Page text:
California immediately comes to mind when the conversation turns to American wines. Quick: Which state ranks No. 2 in winemaking? If you answered Oregon or Washington, think again. New York is the second-largest wine producer in the nation. With nearly 325 wineries and four major American Viticultural Areas beckoning, New York’s popularity as a destination for oenophiles is growing.
|Paumanok Vineyards in Aquebogue, New York|
One reason the state’s reputation has lagged behind others is that vintners don’t always grow the grapes familiar to many wine lovers. Thanks to the cold climate in much of the state, the majority of the vines yield native varieties, such as Concord, and many others are hybrids, including Seyval Blanc or Vignoles. Another result of the climate is the lack of full-bodied red wines that many Americans gravitate toward. Still, with so many delicious options, it’s nice to break from routine for some lesser-known varietals. Try them—you’ll like them.
The modern era of New York wine production began with Konstantin Frank, a Ukrainian viticulturist who immigrated to the United States in 1951. Frank believed varieties such as Riesling, Gewürztraminer and Chardonnay would thrive in the upstate area, and he gradually convinced his colleagues of this vision—first at Cornell’s Geneva Experiment Station and later at the winery that bears his name. Today, Frank’s home base of the Finger Lakes region has 109 bonded wineries and four wine trails: Canandaigua, Keuka Lake, Cayuga and Seneca Lake. Before setting off to explore the area, tourists can stop at the New York Wine and Culinary Center in Canandaigua, which has a bistro and tasting room and hosts wine classes.
|Despite its cold climate, New York is the second-largest wine producer in America. The state yields varietals from vineyards such as (in order of appearance) Paumanok, Dr. Konstantin Frank, and Brotherhood.|
The Hudson River Valley and Catskills is a well-known region with more than 40 properties, including Brotherhood, America’s oldest winery. Founded in 1839 in Washingtonville, Brotherhood contains the largest underground cellars in the country. It produces a range of sparklers and dessert bottlings along with still wines made from Riesling, Chardonnay, Pinot Noir and Cabernet Sauvignon. The area is also home to Tuthilltown Spirits in Gardiner, one of the finest craft distillers in America.
Paradoxically, the North Fork of Long Island is both New York’s best-known and most obscure region. Of the 60-plus wineries located there, many are justly famous, but few are available in national distribution; these smaller properties prefer to sell their wines to visitors or local restaurants. With a climate similar to Bordeaux, Long Island’s eastern tip provides a good growing environment for Cabernet Sauvignon, Merlot and Sauvignon Blanc. Palmer Vineyards and Pindar Vineyards are the labels most likely to be found in wine shops around the country, although Bedell Cellars, Duck Walk Vineyards and Channing Daughters Winery (which is on the South Fork in Bridgehampton) are also in limited distribution. A personal favorite is Paumanok Vineyards, founded by corporate dropout Charles Massoud. The winery makes a crisp, delicious Chenin Blanc along with concentrated and age-worthy versions of Cabernet Sauvignon, Merlot and Cabernet Franc.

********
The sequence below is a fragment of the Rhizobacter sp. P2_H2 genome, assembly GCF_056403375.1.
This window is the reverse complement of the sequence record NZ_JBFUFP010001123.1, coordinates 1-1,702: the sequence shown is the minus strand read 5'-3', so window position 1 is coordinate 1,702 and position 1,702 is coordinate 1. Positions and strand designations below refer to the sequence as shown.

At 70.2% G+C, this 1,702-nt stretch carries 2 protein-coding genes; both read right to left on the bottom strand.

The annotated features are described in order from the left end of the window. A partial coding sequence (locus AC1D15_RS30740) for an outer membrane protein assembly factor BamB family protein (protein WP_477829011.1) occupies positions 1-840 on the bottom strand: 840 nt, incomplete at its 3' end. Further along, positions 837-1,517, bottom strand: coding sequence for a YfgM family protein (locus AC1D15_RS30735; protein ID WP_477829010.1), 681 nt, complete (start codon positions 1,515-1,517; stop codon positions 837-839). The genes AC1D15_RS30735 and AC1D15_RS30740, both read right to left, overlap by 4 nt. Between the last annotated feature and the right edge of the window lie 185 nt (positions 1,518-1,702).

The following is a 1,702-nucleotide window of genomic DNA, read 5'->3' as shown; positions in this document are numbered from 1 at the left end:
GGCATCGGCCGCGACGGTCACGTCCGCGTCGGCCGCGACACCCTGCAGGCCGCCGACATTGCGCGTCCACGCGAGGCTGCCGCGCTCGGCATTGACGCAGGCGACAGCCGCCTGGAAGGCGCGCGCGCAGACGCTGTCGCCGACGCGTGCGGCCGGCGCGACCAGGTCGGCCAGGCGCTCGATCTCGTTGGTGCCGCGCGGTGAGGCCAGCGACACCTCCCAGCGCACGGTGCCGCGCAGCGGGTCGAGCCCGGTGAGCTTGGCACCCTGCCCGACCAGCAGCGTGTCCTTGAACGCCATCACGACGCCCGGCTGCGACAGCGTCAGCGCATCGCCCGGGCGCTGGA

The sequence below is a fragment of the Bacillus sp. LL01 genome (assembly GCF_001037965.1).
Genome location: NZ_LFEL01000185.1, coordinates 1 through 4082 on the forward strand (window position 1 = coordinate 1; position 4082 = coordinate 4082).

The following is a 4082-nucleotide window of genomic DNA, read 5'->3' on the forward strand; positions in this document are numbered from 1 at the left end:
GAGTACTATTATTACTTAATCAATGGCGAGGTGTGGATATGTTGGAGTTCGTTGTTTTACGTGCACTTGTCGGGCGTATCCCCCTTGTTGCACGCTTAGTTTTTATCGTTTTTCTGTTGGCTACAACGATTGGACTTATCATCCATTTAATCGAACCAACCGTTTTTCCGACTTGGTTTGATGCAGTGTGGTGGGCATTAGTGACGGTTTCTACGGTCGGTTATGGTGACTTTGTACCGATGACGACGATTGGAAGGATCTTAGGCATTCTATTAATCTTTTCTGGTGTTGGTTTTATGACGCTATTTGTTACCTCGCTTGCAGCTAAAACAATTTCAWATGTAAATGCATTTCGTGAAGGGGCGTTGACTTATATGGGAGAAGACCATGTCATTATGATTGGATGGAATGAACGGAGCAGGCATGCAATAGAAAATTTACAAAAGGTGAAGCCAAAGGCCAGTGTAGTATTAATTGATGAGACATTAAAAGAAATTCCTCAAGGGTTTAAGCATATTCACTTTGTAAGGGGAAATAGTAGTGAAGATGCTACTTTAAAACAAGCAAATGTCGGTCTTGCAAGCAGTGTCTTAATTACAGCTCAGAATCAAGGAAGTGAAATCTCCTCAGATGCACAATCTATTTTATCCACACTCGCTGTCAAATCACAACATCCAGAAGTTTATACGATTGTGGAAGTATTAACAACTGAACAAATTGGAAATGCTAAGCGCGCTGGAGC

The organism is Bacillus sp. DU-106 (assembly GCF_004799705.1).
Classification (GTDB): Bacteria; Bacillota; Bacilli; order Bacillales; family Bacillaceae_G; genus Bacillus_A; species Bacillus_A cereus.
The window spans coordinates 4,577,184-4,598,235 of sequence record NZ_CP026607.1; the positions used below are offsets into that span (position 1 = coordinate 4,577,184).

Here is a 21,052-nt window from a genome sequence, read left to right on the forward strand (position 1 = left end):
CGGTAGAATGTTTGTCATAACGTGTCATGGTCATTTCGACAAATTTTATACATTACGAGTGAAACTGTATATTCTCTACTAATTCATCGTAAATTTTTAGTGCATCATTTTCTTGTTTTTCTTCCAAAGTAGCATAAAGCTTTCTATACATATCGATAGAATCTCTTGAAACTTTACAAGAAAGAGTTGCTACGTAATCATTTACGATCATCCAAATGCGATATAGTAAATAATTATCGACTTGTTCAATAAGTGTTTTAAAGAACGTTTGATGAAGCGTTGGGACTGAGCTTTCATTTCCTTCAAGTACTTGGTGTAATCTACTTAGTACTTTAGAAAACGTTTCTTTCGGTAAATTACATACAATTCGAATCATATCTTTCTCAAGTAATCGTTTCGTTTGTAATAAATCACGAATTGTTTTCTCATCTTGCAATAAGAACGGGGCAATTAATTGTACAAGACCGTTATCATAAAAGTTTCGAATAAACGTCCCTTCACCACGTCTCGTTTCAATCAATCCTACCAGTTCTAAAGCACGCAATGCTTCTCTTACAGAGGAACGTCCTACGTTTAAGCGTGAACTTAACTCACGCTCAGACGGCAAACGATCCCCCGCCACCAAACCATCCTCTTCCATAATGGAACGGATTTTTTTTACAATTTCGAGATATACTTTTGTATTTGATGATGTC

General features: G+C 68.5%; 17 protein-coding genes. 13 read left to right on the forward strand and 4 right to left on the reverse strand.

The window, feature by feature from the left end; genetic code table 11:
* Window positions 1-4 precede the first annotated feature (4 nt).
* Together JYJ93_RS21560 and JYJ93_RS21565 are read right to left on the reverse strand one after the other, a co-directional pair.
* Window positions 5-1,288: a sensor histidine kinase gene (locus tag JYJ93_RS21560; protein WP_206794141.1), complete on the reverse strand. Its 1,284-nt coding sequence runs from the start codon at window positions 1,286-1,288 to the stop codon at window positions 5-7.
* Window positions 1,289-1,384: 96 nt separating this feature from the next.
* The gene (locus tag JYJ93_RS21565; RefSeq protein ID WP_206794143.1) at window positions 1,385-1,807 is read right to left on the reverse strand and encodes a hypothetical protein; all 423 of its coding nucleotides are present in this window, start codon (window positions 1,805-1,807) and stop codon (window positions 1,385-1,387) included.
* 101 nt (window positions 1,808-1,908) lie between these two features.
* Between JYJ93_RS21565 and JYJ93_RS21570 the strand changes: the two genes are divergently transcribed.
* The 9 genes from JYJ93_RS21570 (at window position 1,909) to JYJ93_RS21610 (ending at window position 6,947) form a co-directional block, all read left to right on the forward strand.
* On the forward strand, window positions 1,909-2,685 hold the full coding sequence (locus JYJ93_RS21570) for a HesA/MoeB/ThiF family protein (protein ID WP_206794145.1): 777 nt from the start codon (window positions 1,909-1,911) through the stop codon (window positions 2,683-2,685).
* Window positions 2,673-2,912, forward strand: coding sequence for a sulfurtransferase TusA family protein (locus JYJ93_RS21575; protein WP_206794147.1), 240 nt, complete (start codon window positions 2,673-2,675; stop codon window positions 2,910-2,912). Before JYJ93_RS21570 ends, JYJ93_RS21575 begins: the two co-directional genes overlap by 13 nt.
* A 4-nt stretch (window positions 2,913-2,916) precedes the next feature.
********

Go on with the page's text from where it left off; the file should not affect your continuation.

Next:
There are now wineries in three of the five New York City boroughs. The Queens County Farm Museum covers a 47-acre tract that includes a vineyard. Manhattan’s City Winery offers customers the opportunity to make their own wine, although the grapes used aren’t native to the state. At nearby Atsby Vermouth, exotic botanicals are used to make some distinctive mixers. Not surprisingly, the new “It” borough, Brooklyn, is the center of the action. The Red Hook Winery works with 15 New York vineyards to produce dozens of different bottlings. At the Brooklyn Winery, emphasis is placed on growers within the state, as it is at the Brooklyn Oenology Winery (BOE). The latter sometimes uses California grapes, although it strives to feature all things local. Labels flaunt work by New York City artists, and the BOE Tasting Room serves New York State whiskeys, ciders and culinary goods along with the wines it produces.
Unlike trees, grapevines may not grow in Brooklyn, but these urban facilities are working hard to shine the spotlight on New York’s fine wine stars.
America’s oldest winery, Brotherhood, is located in Washingtonville, New York and is home to the largest hand-excavated cellars in the country.